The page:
In the cognitive mapping study of the transition situation from the education system to work, the stages of theoretical construction of the relationships between variables (MAW1 and MAW2) and data collection and analysis of results were separated. At the data collection stage, a general manual and a series of questionnaires were used. Scales used to examine attitudes toward transitions from occupational education to the labor market, dimensions of development of identity and sense of subjective adolescence as well as scales of decision-making and self-efficacy in career, the scale of attachment to the profession and a portrait value questionnaire were used. In turn, the data analysis stage included the analysis of the results obtained in individual questionnaires and then the analysis of the relationships presented as the theoretical models of assumed MAW1 and MAW2 dependencies and finally the analysis of the results obtained from the study using the portrait questionnaire.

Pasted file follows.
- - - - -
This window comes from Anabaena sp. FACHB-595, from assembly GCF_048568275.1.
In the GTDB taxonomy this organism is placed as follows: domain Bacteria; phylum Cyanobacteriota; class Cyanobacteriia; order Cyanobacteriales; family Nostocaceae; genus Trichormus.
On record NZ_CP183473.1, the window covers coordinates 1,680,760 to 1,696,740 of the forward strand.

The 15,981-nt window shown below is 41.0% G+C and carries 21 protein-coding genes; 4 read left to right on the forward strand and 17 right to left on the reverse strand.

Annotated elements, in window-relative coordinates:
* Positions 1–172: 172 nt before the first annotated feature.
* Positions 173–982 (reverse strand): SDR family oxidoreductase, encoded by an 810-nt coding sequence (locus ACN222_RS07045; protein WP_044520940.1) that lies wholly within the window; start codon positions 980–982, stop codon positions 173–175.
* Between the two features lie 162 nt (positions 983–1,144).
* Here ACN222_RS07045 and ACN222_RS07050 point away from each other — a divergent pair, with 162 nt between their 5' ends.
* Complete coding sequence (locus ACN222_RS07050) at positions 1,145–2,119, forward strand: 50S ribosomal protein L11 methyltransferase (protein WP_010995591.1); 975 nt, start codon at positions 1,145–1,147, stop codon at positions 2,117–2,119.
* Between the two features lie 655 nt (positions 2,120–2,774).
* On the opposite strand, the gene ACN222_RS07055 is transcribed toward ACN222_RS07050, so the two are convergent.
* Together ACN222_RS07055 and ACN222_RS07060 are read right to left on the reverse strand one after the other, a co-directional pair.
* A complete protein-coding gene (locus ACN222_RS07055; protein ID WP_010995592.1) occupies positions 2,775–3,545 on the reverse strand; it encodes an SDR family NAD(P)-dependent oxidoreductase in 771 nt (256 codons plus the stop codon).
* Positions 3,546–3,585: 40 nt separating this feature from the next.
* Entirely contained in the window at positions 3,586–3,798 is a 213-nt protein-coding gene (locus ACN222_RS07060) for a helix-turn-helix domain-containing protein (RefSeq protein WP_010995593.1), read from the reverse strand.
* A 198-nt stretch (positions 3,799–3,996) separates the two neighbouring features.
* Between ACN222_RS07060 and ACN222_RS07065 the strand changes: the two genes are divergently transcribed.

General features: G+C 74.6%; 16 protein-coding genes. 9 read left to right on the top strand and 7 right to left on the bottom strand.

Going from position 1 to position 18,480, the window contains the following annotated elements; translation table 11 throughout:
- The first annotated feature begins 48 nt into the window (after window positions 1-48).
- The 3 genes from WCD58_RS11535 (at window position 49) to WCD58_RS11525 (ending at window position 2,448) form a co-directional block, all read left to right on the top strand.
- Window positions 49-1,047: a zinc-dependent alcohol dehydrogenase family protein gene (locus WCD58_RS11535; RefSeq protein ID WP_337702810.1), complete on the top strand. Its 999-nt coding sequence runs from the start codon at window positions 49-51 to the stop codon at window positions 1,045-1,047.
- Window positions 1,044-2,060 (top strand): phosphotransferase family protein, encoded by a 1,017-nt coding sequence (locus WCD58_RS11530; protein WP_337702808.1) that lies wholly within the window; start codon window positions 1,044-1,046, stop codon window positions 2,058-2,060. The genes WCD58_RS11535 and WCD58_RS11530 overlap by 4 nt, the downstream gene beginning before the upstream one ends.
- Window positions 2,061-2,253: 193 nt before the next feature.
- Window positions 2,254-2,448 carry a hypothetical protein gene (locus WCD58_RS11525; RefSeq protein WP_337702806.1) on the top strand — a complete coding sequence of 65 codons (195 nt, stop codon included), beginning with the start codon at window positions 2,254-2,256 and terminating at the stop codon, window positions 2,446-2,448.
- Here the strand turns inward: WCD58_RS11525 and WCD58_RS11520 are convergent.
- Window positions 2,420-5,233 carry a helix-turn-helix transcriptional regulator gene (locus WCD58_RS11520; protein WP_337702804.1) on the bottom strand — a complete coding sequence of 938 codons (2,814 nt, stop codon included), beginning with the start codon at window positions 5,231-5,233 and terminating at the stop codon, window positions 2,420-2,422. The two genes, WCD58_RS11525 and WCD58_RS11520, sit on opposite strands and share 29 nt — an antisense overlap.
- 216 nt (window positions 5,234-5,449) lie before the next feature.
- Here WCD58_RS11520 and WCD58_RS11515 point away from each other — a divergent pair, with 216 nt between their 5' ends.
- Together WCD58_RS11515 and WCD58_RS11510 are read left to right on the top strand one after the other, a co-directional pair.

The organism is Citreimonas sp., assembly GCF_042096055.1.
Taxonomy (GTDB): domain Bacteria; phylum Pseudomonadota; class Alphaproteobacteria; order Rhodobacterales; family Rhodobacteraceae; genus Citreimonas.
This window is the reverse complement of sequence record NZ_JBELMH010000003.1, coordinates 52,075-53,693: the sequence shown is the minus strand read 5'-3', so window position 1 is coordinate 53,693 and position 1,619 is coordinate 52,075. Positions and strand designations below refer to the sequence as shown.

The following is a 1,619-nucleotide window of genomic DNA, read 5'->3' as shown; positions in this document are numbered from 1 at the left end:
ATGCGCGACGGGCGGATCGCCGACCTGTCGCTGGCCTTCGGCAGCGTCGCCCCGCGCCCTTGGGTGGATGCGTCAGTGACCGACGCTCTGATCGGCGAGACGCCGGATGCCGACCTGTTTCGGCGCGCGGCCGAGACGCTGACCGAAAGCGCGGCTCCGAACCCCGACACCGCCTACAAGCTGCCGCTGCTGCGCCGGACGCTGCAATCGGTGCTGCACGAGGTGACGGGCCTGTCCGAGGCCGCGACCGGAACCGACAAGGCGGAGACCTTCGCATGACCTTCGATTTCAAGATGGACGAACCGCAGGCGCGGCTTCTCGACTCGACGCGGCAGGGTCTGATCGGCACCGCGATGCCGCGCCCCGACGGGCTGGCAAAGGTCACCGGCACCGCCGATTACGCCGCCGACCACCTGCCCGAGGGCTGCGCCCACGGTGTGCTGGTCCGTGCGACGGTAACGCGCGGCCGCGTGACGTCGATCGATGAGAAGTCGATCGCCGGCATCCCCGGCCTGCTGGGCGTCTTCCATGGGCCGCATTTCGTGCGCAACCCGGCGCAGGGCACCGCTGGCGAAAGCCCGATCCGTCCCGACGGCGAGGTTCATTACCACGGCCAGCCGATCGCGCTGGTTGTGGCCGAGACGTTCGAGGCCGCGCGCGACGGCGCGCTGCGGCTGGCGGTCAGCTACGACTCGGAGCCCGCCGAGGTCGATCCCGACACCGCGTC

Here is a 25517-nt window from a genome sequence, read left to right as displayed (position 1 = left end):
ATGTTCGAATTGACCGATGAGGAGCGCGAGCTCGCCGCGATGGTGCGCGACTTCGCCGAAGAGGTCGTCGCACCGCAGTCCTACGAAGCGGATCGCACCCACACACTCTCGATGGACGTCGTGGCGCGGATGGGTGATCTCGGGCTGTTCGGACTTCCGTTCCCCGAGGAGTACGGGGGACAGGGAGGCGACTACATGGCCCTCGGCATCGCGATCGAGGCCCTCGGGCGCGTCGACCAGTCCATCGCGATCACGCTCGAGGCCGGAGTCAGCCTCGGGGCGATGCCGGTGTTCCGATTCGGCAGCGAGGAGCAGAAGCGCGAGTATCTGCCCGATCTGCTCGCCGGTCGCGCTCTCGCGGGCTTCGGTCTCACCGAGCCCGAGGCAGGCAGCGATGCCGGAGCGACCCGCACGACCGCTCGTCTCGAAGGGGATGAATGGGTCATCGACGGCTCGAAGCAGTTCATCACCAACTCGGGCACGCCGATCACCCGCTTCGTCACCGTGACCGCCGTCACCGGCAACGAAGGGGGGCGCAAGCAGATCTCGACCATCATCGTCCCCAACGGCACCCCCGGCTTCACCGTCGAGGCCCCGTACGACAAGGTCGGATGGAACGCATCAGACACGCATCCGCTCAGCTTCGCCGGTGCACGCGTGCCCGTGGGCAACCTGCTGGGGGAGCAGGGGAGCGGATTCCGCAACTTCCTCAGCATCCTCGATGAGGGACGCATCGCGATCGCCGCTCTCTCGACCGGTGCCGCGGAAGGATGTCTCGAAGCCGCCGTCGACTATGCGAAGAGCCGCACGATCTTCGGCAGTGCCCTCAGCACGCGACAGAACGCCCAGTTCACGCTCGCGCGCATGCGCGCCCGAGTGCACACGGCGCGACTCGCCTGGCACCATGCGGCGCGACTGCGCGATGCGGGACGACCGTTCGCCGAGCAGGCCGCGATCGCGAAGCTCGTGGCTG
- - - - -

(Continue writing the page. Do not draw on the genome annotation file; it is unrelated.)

In the monograph Cognitive Maps in the process of developmental transitions from vocational education to the labor market own construction of the Scale of attitude towards the transition from the vocational education system to work (PEZP) and its use in two research models were recalled. The answer below the average Scale or subscale PEZP means a negative attitude towards the requirements of the transition to work. It presents a high level of anxiety and a low level of self-efficacy assessment in coping with work. A higher than average score is a positive assessment of one's own potential and a belief in self-efficacy in coping with challenges and shows positive emotional attitudes. Elements of generalized attitudes toward transition refer to the ease of entry into the labor market, their own resources for coping with this task, social support and the assessment of knowledge and experience acquired during studies and labor market conditions. PEZP Scale Theorems were grouped in four collections that were named, thus defining the names of the PEZP Scale subscales. The biggest part of the variance is explained by the first subscale called "exploration and evaluation of own resources in the transition to the labor market." It contains six items describing the assessment of one's own abilities and employability as well as the resources resulting from family support. The claims also refer to the perceived situation of graduates in the labor market. The second subscale “compromises? in the entry of the labor market" entered? the list of three issues assessing the situation of the threat of unemployment, the risk of unsatisfactory work and the experience gained in the labor market. The third subscale "assessment of barriers to entry (to enter the labor market?) into the labor market" shows the attitude to work under aspirations and the level of risk aversion to every job and professional commitment. The fourth subclause includes the attitudes towards employment decisions, the risk assessment of employment as an erroneous decision and Level of determination in search of permanent employment.